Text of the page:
Five stars for Ellen, one for Naxos
Redgecko | USA | 01/06/2006
(3 out of 5 stars)
"Amazon neglected to list the tracks so I will:
1-3: Concerto for Violin & Orchestra (1998) 26:03
4-7: Rituals for Five Percussionists & Orchestra (2002) 25:59
If you're a collector of fine violin concertos then you'll want to get this recording because it's the only recording of this concerto written by this Pulitzer Prize winner in music. It is a lovely piece and deserved to be coupled with similar pieces like Zwilch's Double Concerto, Triple Concerto or Concerto for Violin, Cello & Orchestra. Someone at Naxos wasn't thinking when they followed the lovely Violin Concerto with an often loud experimental piece for percussionists. It's not a terrible piece and has its moments, but it doesn't belong on this CD. And, since each of the two pieces is of equal length, you're really paying $7 for the concerto.
My 3 star isn't against Ellen Zwilch who deserves high marks for another fine concerto but for Naxos who gets low marks for a poorly designed program, and at only 52:04, a stingy one at that.
Recommended only if you can't wait for another recording of the Violin Concerto coupled with something that goes with it.
Worth Buying for the Violin Concerto's Middle Movement Alone
J Scott Morrison | Middlebury VT, USA | 10/02/2005
(5 out of 5 stars)
"When Ellen Taafe Zwilich wrote her Violin Concerto in 1998 she brought a violinist's perspective to it; she had played in Stokowski's American Symphony Orchestra for a number of years. She chose Pamela Frank, the extraordinary violinist daughter of two pianists (Claude Frank and Lilian Kallir), to play its première with the Orchestra of St. Luke's under Hugh Wolff. In this recording, made in 1998 (before Frank began experiencing hand problems that necessitated her taking a long hiatus from playing), the orchestra is that of the Radio Symphony Orchestra of Saarbrücken (Germany) under its music director, Michael Stern, the son of another great musician, Isaac Stern. Soloist and orchestra meld effortlessly in this remarkably musical performance. The concerto has since made the rounds and almost universally critics and music-lovers comment about the intense beauty of the work's middle movement. It is a meditation on the first few notes (chords, really) of Bach's great unaccompanied 'Chaconne in D Minor' (from the Violin Partita No. 2, BWV 1004). But I'm getting ahead of myself. The first movement is a rhapsodic andante that has several cadenza-like passages for the violin (the concerto does not have a formal cadenza in any of its movements). It celebrates, among other things, the interval of a minor ninth. The second movement follows without pause, is only slightly slower than the first and according to the composer's directions is 'quiet, but intensely vocal with lots of shading.' In her article about the concerto at its première the late Shirley Fleming in the New York Post called the concerto 'a wonderfully engaging work' and commented on how Zwilich took the Chaconne melody and built it to an almost menacing climax - 'a theme of fate.' The third movement, the concerto's longest, traverses a number of different styles and ends quietly with the violin soaring mellifluously above the deep-voiced orchestra. The headline of the New York Times's article about the première called the concerto 'A Love Song to the Violin.' Apt words. This is a meltingly beautiful work.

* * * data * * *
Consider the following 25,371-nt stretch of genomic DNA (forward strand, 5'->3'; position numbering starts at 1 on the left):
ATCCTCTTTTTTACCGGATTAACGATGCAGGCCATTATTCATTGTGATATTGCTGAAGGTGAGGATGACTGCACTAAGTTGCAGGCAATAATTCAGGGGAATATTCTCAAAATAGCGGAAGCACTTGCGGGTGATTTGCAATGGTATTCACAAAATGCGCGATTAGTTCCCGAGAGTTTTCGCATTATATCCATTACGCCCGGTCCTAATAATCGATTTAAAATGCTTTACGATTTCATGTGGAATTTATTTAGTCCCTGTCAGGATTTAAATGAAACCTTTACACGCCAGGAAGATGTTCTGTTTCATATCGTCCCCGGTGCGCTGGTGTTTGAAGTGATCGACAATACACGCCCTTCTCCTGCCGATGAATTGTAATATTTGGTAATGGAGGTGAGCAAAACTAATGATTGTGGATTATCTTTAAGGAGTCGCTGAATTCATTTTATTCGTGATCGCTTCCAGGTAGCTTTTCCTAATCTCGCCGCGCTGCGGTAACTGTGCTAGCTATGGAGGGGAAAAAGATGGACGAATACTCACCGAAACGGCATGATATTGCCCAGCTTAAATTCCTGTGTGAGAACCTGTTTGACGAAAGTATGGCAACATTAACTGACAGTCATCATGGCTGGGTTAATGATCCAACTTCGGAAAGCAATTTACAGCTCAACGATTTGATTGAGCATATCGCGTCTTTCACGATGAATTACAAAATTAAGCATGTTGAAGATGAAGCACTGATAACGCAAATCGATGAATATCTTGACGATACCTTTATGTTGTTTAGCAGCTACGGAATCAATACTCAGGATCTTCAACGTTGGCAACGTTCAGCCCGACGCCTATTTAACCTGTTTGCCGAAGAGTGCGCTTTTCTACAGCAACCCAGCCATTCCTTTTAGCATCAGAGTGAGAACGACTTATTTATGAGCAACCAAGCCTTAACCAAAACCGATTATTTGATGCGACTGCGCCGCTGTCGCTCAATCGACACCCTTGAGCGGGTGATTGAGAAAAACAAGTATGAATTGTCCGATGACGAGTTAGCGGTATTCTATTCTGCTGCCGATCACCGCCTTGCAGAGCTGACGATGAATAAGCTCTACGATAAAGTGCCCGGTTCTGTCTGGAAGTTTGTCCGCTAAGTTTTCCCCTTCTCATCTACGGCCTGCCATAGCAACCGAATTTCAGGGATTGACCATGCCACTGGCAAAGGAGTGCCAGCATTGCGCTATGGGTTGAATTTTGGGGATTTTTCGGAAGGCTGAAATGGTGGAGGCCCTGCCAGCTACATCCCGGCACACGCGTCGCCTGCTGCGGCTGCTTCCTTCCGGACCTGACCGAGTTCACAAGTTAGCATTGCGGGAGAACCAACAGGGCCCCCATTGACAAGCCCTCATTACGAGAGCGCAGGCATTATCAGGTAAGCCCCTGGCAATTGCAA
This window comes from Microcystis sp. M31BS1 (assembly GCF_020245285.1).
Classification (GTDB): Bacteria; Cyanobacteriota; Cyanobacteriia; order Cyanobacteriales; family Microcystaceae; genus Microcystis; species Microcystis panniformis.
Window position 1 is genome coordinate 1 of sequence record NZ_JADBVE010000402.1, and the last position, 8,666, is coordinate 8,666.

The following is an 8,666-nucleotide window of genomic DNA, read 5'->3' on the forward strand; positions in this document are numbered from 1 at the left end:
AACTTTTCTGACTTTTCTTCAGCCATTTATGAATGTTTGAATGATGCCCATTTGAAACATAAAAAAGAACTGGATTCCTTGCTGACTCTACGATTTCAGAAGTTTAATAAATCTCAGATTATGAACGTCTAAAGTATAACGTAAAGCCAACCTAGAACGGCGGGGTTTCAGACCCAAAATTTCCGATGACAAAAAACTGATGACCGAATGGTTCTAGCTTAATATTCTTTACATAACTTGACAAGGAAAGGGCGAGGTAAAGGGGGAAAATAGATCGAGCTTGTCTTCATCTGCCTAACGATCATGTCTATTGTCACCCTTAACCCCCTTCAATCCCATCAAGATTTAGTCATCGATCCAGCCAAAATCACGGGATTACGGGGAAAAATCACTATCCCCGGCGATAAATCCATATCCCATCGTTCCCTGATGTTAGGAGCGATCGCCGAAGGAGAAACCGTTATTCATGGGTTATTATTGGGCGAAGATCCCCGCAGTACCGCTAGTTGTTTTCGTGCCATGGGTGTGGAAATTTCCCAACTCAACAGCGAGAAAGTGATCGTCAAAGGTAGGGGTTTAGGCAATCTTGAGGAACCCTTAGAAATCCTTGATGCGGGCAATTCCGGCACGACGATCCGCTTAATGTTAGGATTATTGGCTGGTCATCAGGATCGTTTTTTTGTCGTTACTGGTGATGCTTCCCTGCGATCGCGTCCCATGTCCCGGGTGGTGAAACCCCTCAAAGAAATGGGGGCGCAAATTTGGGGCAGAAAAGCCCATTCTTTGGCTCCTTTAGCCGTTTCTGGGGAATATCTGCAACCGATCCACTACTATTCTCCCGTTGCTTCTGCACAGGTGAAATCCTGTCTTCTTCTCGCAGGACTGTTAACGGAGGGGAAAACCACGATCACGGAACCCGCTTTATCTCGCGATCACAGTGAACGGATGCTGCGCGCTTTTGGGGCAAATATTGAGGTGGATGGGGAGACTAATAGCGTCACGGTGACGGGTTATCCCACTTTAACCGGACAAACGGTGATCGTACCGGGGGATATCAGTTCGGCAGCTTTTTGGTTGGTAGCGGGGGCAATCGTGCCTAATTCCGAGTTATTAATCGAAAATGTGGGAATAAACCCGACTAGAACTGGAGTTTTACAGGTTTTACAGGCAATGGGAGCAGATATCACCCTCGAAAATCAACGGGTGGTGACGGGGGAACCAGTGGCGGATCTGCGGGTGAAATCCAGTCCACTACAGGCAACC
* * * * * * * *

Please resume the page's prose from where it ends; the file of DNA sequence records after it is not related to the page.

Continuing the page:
The CD concludes with 'Rituals,' a concerto for percussion ensemble and orchestra. The principals are the 35-year-old five-member percussion group, NEXUS, accompanied by the IRIS Chamber Orchestra, also led by Michael Stern who founded the Germantown (Memphis), Tennessee group. IRIS has made some marvelous recordings, including one devoted to music of Stephen Hartke which I reviewed enthusiastically here. [I must add that Stern has just started his tenure as music director of my own home orchestra, the Kansas City Symphony, and if his recent first subscription concert is any indication, we're in for exciting times.] 'Rituals' is in four movements. Frankly it didn't do much for me, but perhaps that's because I've never been particularly fascinated by percussion solo or concerted pieces (although I did rather like Michael Torke's percussion concerto 'Rapture.') Still, it is expertly written and played and I am sure that others will find it fascinating.
Even with my idiosyncratic non-response to 'Rituals,' I unreservedly recommend this disc for the Violin Concerto which I venture to place in the same league as George Rochberg's and John Adams's recently recorded violin concertos.